My husband is currently working on a project that involves pinball machines, and last night he let me tag along on one of his research trips to an East Village bar. Yes, it’s a charmed life.
We lucked out, because not only did this bar have pinball, it had Family Guy pinball! (It also had Spider Man pinball, but we quickly got over the thrill of that predictable movie tie-in.)
Family Guy has been my favorite “viewer discretion” show for a while now—I think I might be a bigger fan than John at this point, though I still feel compelled to sigh disapprovingly at a vulgar joke every once in a while.
The pinball version of the show is simply charming, though, with little vinyl characters and even a tiny “Stewie mini-pinball” built into the top right section of the playfield.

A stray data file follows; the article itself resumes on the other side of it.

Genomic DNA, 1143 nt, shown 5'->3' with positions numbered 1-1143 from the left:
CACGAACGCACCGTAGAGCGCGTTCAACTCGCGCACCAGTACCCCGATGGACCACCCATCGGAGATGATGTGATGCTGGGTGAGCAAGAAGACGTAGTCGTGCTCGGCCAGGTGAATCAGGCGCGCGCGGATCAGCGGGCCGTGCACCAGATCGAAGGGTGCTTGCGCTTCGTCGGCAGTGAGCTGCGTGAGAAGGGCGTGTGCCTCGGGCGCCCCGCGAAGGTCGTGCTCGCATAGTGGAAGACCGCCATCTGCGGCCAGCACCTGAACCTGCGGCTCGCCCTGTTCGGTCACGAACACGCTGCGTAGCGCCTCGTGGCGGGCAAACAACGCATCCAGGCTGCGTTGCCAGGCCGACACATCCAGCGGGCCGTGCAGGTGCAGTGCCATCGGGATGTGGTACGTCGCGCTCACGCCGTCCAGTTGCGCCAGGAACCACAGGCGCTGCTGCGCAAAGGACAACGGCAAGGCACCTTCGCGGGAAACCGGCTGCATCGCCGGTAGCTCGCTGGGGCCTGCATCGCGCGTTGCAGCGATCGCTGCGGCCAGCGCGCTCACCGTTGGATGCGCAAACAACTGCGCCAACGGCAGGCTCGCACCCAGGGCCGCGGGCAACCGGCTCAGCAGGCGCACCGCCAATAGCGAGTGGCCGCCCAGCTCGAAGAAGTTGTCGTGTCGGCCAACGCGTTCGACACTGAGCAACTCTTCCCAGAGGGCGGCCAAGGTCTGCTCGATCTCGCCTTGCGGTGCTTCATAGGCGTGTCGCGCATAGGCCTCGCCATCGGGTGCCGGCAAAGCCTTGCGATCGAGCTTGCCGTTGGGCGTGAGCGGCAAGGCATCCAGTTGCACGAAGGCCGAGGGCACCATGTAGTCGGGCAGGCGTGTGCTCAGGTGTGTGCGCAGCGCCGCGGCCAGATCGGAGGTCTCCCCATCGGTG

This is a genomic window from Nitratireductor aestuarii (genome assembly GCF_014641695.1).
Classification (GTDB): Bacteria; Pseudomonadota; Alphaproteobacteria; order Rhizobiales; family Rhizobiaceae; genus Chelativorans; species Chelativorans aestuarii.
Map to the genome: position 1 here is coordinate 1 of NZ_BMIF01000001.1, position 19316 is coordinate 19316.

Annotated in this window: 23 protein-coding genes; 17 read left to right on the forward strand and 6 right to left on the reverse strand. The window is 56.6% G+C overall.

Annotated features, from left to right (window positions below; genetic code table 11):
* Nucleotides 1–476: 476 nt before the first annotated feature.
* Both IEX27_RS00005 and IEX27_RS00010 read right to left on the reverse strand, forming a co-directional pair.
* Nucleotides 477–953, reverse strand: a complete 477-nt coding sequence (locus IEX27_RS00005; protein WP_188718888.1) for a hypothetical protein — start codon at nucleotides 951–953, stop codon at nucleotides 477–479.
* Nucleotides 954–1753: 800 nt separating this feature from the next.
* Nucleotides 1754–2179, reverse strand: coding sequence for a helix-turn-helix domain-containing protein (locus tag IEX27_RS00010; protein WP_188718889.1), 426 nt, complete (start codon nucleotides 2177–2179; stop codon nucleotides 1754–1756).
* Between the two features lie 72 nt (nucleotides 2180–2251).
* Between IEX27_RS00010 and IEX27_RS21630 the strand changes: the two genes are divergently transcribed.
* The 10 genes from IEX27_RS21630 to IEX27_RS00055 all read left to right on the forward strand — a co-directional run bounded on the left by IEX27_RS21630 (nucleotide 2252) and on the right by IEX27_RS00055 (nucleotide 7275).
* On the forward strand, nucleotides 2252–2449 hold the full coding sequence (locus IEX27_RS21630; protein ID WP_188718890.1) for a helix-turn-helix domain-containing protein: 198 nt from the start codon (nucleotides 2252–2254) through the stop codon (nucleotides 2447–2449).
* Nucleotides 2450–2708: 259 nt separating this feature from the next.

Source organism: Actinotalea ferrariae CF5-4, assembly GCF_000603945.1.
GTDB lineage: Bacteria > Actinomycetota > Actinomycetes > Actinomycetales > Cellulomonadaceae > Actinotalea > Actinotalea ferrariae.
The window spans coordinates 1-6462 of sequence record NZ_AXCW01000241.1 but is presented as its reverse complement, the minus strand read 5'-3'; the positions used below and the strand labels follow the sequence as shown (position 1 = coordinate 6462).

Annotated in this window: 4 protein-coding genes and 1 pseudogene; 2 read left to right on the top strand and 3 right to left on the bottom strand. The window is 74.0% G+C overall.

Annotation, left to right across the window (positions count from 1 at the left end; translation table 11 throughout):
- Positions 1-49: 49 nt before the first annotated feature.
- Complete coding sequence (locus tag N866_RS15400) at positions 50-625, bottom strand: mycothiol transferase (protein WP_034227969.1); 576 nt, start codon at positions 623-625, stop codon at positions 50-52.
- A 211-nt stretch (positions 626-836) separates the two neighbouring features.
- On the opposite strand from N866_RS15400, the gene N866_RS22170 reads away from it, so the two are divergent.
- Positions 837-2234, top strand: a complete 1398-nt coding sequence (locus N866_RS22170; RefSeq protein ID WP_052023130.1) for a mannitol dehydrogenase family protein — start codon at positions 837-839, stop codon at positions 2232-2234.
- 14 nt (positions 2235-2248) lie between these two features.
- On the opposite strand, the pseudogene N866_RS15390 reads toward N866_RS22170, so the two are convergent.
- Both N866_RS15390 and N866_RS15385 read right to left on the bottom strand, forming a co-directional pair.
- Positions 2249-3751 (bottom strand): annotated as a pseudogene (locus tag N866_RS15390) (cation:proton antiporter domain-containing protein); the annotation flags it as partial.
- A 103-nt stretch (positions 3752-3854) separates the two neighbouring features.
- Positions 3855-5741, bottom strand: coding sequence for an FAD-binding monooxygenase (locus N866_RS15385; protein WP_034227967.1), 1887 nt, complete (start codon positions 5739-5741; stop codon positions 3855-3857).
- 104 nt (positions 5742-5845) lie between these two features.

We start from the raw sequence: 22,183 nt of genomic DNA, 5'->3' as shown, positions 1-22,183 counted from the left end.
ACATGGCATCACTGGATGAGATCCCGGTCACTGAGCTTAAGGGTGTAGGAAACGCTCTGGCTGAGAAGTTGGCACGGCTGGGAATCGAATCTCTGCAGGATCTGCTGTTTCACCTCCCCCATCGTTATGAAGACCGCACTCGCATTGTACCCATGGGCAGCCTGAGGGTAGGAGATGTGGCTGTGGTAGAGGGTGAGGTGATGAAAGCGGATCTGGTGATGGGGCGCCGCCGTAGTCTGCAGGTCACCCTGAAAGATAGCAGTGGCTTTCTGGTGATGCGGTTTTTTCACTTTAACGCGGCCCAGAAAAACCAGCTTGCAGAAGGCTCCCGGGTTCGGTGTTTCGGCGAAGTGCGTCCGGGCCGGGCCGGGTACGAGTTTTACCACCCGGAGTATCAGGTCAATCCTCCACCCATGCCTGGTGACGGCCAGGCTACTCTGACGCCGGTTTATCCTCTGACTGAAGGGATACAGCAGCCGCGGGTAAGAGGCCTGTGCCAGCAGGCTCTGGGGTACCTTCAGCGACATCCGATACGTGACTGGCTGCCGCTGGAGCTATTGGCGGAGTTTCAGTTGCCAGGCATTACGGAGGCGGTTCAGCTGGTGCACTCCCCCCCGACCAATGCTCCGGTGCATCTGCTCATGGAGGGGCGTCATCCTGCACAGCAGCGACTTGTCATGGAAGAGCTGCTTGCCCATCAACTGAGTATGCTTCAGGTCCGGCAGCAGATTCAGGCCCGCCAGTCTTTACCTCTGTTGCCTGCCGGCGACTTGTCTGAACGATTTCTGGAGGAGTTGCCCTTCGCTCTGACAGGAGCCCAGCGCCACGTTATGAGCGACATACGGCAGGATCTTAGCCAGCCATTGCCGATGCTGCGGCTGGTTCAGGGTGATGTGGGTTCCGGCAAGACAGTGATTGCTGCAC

John was a master at the game. Me, not so much. We switched off on the balls, his turns taking upwards of ten minutes and mine usually lasting less than one. Still, a good time was had by all.
There’s something about the 3-dimensionality and and physicality of pinball that makes it so engrossing, especially now that we’re all used to video games. It’s like there’s a little flickering world inside the machine, full of unexpected obstacles, lights, and noises. And there’s something called “fart multiball” in the Family Guy game, which is as much old-school fun as its name indicates.
John tells me that in his research, he found that pinball was banned from New York for a good number of years because it was seen as a gateway activity to booze and gambling. Now it’s not easy to find anywhere, but for different reasons. But the shining beacon of novelty that is Family Guy pinball gives us hope.